|Image courtesy of mikecs83 via Creative Commons.|
We’re swamped with some exciting projects (stay tuned), so please enjoy this repost from 11/23/10.
by Mary Pat Champeau, IHE’s Director of Education
“Conflict is the gadfly of thought. It stirs us to observation and memory. It instigates us to invention. It shocks us out of sheeplike passivity, and sets us at noting and contriving.” ~ John Dewey
“Happiness is when what you think, what you say, and what you do are in harmony.” ~ Mahatma Gandhi
“I hate the environment!” ~ second grader at a school function whose mother would not let him have lemonade in a paper cup because it’s bad for the environment (overheard by big-ears Mary Pat Champeau).
How many decisions do we make that either compromise or reinforce our deepest needs, desires, values and wishes as parents? Are there any decisions that don’t fall into this category?
When my son was very young he was crazy about action figures, or “guys” as he called them. We lived in a tiny apartment with no outdoor space (here comes the rationalization); my husband and I worked full time; his daycare provider’s son had a pantheon of guys that Liam was not allowed to touch or play with; I had four brothers who seemed like fairly functional normal men and they’d played what whatever they wanted to when they were boys; the only toy I ever remember loving as a child was a gift I received at a birthday party: a fake holster with a pearl-handled pistol tucked into it that shot caps. (I bring up the gun because most action figures come equipped with a weapon of one kind or another, which was part of my objection — no war toys! said I.) Well, the line in the sand got crossed at some point, and I agreed that he could have guys, as long as they were GOOD GUYS. No bad guys. He began collecting good guys by the boatload, every birthday, Christmas, visit from grandparents or aunts or uncles, trips to the dentist; there was really no occasion that did not call for a new good guy.
As you can imagine, we ran through the good guys pretty quickly and had every incarnation of Superman, Batman, Spider-man, X-Men, and on and on. One day, just as I was totally wishing he would outgrow the whole “guy” thing, because I rejected everything about them, and perhaps more importantly at the time, I found it embarrassing when certain friends came over who did not allow their children to play with such heinous items — and they seemed like superior parents to me because they stood their ground and had more control in general — we were standing in a toy aisle at some huge store in New Jersey, and he was carefully examining every single action figure and begging for a bad guy. He had birthday money burning a hole in his pocket, and let me just say, we’d barely finished eating the junky birthday cake before I was standing in a big box store looking at the many faces of action-figure evil (How did this happen? How did I get here? Where did I go wrong?) and he was practically on his knees. No, I kept saying, no. You know the rule. No. Finally, with a look of sheer panic and exasperation on his face, he said: “But I NEED bad guys! Without bad guys, the good guys have nothing to do!”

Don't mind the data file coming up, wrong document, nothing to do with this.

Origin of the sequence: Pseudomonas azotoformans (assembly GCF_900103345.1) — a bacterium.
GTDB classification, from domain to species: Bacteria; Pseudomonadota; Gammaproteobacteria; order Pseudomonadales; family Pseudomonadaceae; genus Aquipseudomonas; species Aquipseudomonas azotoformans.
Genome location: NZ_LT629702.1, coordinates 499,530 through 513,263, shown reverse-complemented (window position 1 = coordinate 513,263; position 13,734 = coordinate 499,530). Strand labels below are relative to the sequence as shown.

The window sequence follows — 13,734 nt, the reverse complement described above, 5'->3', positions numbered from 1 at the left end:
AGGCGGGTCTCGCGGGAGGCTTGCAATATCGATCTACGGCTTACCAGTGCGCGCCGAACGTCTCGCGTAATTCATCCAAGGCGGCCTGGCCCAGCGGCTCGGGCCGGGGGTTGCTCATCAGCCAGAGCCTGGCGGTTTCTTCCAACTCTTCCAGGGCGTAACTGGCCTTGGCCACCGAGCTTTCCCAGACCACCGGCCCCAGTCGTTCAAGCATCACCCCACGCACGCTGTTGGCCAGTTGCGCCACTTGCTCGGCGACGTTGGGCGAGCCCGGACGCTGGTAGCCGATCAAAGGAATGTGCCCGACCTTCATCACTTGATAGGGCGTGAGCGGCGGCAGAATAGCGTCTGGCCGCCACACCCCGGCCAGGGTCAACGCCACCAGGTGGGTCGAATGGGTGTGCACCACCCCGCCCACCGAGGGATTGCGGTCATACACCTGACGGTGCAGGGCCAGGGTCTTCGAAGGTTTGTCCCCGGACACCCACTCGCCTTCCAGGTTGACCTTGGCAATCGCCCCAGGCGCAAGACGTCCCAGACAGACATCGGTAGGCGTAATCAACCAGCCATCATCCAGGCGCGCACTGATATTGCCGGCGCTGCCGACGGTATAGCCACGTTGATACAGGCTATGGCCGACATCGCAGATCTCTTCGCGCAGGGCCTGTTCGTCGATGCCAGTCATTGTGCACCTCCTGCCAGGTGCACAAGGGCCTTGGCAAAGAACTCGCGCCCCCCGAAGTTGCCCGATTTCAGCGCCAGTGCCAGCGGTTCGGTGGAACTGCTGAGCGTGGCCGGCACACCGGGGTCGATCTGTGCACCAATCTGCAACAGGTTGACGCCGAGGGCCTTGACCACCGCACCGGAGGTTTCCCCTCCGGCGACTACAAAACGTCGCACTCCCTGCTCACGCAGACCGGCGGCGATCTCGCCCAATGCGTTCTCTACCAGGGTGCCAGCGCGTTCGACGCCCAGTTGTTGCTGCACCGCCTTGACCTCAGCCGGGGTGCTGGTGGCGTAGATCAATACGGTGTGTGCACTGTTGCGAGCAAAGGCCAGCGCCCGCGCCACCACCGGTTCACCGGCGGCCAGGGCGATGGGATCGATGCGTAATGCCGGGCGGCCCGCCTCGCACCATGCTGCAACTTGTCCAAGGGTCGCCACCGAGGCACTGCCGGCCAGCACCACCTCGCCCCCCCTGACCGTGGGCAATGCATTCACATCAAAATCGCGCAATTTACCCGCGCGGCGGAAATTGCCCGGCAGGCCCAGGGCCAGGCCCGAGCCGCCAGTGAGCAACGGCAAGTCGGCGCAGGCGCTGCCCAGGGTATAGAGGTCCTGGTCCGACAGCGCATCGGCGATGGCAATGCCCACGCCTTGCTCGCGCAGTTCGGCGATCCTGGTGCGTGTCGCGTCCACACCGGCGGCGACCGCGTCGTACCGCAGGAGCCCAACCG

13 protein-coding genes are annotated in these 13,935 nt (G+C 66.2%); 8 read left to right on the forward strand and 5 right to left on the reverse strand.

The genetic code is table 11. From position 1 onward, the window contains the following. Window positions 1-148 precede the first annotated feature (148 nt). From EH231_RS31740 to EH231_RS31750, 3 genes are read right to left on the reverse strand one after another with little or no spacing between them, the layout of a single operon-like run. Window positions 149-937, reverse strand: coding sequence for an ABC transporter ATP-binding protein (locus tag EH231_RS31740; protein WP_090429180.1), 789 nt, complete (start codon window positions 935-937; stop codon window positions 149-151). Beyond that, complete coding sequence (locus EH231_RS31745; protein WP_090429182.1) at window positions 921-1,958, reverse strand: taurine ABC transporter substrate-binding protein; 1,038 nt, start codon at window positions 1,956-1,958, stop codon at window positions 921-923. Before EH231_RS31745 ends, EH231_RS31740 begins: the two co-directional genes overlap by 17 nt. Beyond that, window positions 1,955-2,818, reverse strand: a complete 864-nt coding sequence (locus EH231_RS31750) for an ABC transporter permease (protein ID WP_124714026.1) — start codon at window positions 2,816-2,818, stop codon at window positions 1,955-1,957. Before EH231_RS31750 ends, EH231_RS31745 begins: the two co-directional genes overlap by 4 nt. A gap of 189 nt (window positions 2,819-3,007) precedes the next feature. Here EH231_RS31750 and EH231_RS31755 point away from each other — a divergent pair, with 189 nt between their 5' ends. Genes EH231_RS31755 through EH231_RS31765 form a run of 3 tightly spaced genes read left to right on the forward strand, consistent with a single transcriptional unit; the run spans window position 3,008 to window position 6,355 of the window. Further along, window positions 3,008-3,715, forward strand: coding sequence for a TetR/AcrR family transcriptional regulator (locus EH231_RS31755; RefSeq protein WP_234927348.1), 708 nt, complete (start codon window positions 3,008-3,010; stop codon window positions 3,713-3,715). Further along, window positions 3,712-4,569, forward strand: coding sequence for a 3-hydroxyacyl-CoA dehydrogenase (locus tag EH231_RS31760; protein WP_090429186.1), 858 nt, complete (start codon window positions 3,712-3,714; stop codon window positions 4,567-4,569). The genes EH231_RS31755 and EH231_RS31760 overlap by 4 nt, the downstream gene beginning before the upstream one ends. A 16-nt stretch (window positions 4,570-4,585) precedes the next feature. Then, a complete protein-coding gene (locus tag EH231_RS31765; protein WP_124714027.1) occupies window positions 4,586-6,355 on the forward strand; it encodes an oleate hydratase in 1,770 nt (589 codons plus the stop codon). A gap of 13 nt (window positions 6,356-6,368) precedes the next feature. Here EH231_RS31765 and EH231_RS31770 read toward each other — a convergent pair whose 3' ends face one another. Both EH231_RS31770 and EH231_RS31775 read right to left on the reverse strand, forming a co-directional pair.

I am a sucker for a good argument, so I said: “They could all build something together.” “Build something? They have super powers — they don’t build things!” And it continued like this for a while as I tried to come up with worthwhile tasks that good guys could do if there were no bad guys around. It began to feel like a conversation about “good guys on vacation” where, I thought, maybe they could just relax, sit around and talk, scuba dive in the bathtub, that sort of thing. You can see that we have drifted from the sublime to the ridiculous here, and I left that big box store in New Jersey with one happy five year old, and the bad guy of his choice. That was the end of that. I admitted defeat without really putting up all that much of a fight. A happy child is part of the equation for me; not the whole equation, but part. I consoled myself that the one bad guy would be sorely outnumbered by the numerous underemployed good guys that awaited him at home. Thin consolation, you are thinking! And you are right. A few years later, we sold the whole bucket of heinous action figures at a yard sale to benefit a cause we believed in.
I tell this story not as a good example of how to parent one’s bad-guy-loving kindergartner but to say that this is one example that stands out for me because it was really the first time I completely caved (bit by bit, but caving nonetheless) and did something I did not believe in because it made my child happy. I like a happy household; I’ll admit it. And I often disguise supervision as support. But in this case, there was really no way around it: I went against all my best judgment and knowledge and chalked it up to weak character and moved on. But, all is not lost. Because now I can use myself as a bad example — looking for the silver lining here!
This experience granted me a huge dose of humility, and also compassion for other parents whom I had, perhaps secretly, been judging for the way they seemed to give in to their children all the time. We are all in the same boat, doing our best, hoping for ideas, encouragement, support and not harsh judgments as we try to bring our values into alignment with our actions.
How have you struggled with making choices that didn’t support your values as a parent?
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